Tuesday, November 14, 2017 1:00 am
Larger supply will lead to cheaper olive oil
Thomas Gualtieri and Rudy Ruitenberg | Bloomberg
Olive oil lovers may finally get a break on their grocery bills, following three years of elevated prices for the staple of Mediterranean cooking.
Deoleo, the world's largest olive oil supplier, expects rising global output in the 2017-18 season will cut prices for consumers. That may help sales at the company, according to Chief Executive Officer Pierluigi Tosato, who is completing a financial restructuring.
Bigger harvests of the fruit across much of the Mediterranean region will lift oil output by an estimated 12 percent, even as top producer Spain deals with a third year of drought, Tosato said in an interview. “That will push oil prices downwards, giving new breath to the market,” he said in an interview.
In Jaen, a city in southern Spain that's a trading hub for the oil used in salads and cooking, prices for the finest extra-virgin quality have held above 3 euros ($3.50) a kilogram (35 ounces) for most of the past three years, after climbing from less than 2 euros in 2014, according to prices tracked by the European Commission.
Higher prices have pushed homemakers and restaurants to seek cheaper alternatives such as sunflower-seed oil, which trades at about 80 cents a kilogram in Rotterdam. “Many consumers in mature markets such as Spain and Italy have started buying cheaper seed oil. Once they shift, it's really unlikely they'll go back” at current prices, Tosato said.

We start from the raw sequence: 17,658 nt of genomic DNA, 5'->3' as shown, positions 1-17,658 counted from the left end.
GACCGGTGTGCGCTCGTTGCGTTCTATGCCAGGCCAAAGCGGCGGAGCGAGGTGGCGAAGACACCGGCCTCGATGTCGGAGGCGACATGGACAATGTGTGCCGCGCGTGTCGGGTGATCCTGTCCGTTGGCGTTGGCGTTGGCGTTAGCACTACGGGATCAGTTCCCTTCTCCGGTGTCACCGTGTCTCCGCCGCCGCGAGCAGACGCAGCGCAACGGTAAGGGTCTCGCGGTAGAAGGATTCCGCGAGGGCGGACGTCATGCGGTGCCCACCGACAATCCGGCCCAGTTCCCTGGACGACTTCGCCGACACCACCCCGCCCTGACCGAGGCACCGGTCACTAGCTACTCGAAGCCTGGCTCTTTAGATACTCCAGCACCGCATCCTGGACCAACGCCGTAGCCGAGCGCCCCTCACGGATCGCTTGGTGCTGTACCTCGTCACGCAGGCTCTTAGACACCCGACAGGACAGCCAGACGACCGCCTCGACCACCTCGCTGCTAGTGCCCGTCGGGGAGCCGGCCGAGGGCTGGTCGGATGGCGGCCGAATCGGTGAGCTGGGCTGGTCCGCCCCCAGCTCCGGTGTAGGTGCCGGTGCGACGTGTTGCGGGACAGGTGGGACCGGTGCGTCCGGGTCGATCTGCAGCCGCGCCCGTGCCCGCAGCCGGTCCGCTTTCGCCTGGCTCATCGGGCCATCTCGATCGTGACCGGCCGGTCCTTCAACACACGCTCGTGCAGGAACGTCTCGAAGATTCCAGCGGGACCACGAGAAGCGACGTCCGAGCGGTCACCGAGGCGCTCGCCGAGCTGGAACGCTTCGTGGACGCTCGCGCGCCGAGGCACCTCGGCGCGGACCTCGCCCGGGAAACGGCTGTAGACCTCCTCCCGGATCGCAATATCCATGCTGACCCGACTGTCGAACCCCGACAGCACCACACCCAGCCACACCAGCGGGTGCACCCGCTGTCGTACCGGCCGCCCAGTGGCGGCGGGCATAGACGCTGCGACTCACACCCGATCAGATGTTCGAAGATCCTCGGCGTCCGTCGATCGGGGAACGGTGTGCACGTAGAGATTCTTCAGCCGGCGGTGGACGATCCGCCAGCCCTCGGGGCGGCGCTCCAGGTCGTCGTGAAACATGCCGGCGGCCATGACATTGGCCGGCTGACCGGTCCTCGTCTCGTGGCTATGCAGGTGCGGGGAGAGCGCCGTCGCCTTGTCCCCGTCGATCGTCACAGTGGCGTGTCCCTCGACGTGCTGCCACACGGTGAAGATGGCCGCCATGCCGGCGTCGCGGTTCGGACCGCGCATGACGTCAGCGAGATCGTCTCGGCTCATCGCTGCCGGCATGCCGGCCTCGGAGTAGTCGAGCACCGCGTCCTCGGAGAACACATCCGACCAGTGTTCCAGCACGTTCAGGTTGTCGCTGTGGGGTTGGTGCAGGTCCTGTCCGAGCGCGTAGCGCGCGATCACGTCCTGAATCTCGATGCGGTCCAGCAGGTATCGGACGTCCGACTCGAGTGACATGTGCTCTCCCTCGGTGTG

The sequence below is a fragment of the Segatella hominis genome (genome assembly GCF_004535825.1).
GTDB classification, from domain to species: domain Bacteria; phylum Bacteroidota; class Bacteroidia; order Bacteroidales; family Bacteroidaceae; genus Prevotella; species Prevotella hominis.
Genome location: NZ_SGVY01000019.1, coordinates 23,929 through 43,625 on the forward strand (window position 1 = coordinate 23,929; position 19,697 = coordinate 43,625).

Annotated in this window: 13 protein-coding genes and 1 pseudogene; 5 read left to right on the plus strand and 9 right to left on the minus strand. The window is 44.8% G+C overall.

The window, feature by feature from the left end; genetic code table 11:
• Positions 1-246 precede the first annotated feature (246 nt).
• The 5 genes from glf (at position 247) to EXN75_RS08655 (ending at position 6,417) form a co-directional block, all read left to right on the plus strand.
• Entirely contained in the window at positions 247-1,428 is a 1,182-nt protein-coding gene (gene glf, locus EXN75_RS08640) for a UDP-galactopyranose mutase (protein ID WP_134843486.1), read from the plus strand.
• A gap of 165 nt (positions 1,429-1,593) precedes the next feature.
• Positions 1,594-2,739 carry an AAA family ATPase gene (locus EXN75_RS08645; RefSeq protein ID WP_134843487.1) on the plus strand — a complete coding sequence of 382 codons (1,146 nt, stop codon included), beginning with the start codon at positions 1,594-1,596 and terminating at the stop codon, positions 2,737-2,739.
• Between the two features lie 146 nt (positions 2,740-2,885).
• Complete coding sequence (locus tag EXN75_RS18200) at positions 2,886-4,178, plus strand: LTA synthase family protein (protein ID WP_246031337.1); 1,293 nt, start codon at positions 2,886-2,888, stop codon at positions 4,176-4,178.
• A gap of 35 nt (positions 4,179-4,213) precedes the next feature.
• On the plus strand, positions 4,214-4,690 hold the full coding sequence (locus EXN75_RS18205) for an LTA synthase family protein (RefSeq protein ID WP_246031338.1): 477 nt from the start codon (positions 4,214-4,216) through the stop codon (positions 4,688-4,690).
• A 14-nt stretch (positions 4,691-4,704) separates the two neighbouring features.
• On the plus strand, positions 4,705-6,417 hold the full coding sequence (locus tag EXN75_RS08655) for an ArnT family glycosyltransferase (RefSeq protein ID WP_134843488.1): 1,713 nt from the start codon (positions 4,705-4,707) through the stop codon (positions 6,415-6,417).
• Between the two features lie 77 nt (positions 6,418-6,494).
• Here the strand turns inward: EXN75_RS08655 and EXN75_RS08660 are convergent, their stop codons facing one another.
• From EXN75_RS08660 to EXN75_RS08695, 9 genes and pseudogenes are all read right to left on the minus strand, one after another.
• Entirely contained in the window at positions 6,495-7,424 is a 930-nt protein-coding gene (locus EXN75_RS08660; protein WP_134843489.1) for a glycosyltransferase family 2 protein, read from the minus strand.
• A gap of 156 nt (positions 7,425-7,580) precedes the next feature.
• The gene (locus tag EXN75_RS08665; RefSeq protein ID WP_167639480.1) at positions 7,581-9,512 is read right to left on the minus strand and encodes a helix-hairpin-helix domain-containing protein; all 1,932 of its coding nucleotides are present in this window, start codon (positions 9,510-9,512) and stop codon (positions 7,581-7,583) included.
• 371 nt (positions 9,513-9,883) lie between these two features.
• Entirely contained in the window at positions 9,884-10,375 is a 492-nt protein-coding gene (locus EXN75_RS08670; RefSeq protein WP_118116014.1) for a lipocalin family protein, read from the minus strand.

Spain's annual olive oil consumption fell by about 90,000 metric tons in the past five years, while sunflower-seed oil rose by 140,000 tons, according to Vito Martielli, a grains and oilseeds analyst at Rabobank in the Netherlands. Italians now use around 160,000 tons less olive oil than in 2011, while sunflower-seed oil rose by about 200,000 tons, he said.
“If olive oil is not on the market, consumers have to find alternatives,” Martielli said. “We have some substitution in effect, and the oil that's been winning, by far, is sunflower.”
Revived demand would help Madrid-based Deoleo. The producer of the Carapelli and Bertolli brands is forecasting a return to growth as it completes a restructuring. Its shares have dropped 24 percent this year, the worst performance on the 26-member BI Europe Packaged Food Valuation Peer Group index. Its market value is about one-tenth the 2 billion euros it had in 2007.
The company, which considers itself the largest marketer with a 10.4 percent world value share, is completing a financial restructuring plan and forecasts growth returning.